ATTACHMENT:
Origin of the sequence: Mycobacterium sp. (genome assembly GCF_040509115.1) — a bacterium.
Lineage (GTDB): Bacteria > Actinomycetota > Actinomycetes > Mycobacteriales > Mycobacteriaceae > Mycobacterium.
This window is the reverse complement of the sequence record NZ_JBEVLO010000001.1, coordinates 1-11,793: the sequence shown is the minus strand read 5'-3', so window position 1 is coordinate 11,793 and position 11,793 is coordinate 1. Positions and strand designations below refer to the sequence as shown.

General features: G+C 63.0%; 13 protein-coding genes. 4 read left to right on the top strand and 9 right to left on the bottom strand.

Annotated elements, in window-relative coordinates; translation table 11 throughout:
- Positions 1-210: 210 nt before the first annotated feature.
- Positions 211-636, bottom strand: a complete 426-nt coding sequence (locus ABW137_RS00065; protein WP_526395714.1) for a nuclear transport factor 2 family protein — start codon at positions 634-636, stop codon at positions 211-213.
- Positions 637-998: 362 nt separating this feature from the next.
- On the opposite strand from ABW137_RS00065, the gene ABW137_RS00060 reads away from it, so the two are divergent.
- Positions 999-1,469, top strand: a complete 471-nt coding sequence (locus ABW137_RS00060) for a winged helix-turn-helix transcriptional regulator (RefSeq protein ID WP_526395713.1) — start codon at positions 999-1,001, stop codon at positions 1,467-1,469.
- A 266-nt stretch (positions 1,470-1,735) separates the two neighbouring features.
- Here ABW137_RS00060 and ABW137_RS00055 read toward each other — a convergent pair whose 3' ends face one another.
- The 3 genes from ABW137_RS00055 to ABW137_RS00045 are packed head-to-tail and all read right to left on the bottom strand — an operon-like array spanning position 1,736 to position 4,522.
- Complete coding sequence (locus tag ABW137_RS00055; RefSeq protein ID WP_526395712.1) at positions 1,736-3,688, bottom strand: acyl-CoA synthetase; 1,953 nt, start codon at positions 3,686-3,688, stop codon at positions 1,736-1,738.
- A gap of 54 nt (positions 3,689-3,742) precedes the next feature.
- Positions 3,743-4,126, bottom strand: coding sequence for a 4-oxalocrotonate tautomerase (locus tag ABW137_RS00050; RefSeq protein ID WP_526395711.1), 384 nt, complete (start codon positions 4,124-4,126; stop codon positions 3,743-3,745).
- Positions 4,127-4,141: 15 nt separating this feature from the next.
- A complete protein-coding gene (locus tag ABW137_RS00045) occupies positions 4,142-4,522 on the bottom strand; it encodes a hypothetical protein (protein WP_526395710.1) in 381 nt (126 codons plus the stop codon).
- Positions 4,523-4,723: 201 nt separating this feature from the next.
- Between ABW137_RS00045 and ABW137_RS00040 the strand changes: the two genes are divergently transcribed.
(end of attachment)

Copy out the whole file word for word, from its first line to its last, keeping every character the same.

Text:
Origin of the sequence: Mycobacterium sp. (genome assembly GCF_040509115.1) — a bacterium.
Lineage (GTDB): Bacteria > Actinomycetota > Actinomycetes > Mycobacteriales > Mycobacteriaceae > Mycobacterium.
This window is the reverse complement of the sequence record NZ_JBEVLO010000001.1, coordinates 1-11,793: the sequence shown is the minus strand read 5'-3', so window position 1 is coordinate 11,793 and position 11,793 is coordinate 1. Positions and strand designations below refer to the sequence as shown.

General features: G+C 63.0%; 13 protein-coding genes. 4 read left to right on the top strand and 9 right to left on the bottom strand.

Annotated elements, in window-relative coordinates; translation table 11 throughout:
- Positions 1-210: 210 nt before the first annotated feature.
- Positions 211-636, bottom strand: a complete 426-nt coding sequence (locus ABW137_RS00065; protein WP_526395714.1) for a nuclear transport factor 2 family protein — start codon at positions 634-636, stop codon at positions 211-213.
- Positions 637-998: 362 nt separating this feature from the next.
- On the opposite strand from ABW137_RS00065, the gene ABW137_RS00060 reads away from it, so the two are divergent.
- Positions 999-1,469, top strand: a complete 471-nt coding sequence (locus ABW137_RS00060) for a winged helix-turn-helix transcriptional regulator (RefSeq protein ID WP_526395713.1) — start codon at positions 999-1,001, stop codon at positions 1,467-1,469.
- A 266-nt stretch (positions 1,470-1,735) separates the two neighbouring features.
- Here ABW137_RS00060 and ABW137_RS00055 read toward each other — a convergent pair whose 3' ends face one another.
- The 3 genes from ABW137_RS00055 to ABW137_RS00045 are packed head-to-tail and all read right to left on the bottom strand — an operon-like array spanning position 1,736 to position 4,522.
- Complete coding sequence (locus tag ABW137_RS00055; RefSeq protein ID WP_526395712.1) at positions 1,736-3,688, bottom strand: acyl-CoA synthetase; 1,953 nt, start codon at positions 3,686-3,688, stop codon at positions 1,736-1,738.
- A gap of 54 nt (positions 3,689-3,742) precedes the next feature.
- Positions 3,743-4,126, bottom strand: coding sequence for a 4-oxalocrotonate tautomerase (locus tag ABW137_RS00050; RefSeq protein ID WP_526395711.1), 384 nt, complete (start codon positions 4,124-4,126; stop codon positions 3,743-3,745).
- Positions 4,127-4,141: 15 nt separating this feature from the next.
- A complete protein-coding gene (locus tag ABW137_RS00045) occupies positions 4,142-4,522 on the bottom strand; it encodes a hypothetical protein (protein WP_526395710.1) in 381 nt (126 codons plus the stop codon).
- Positions 4,523-4,723: 201 nt separating this feature from the next.
- Between ABW137_RS00045 and ABW137_RS00040 the strand changes: the two genes are divergently transcribed.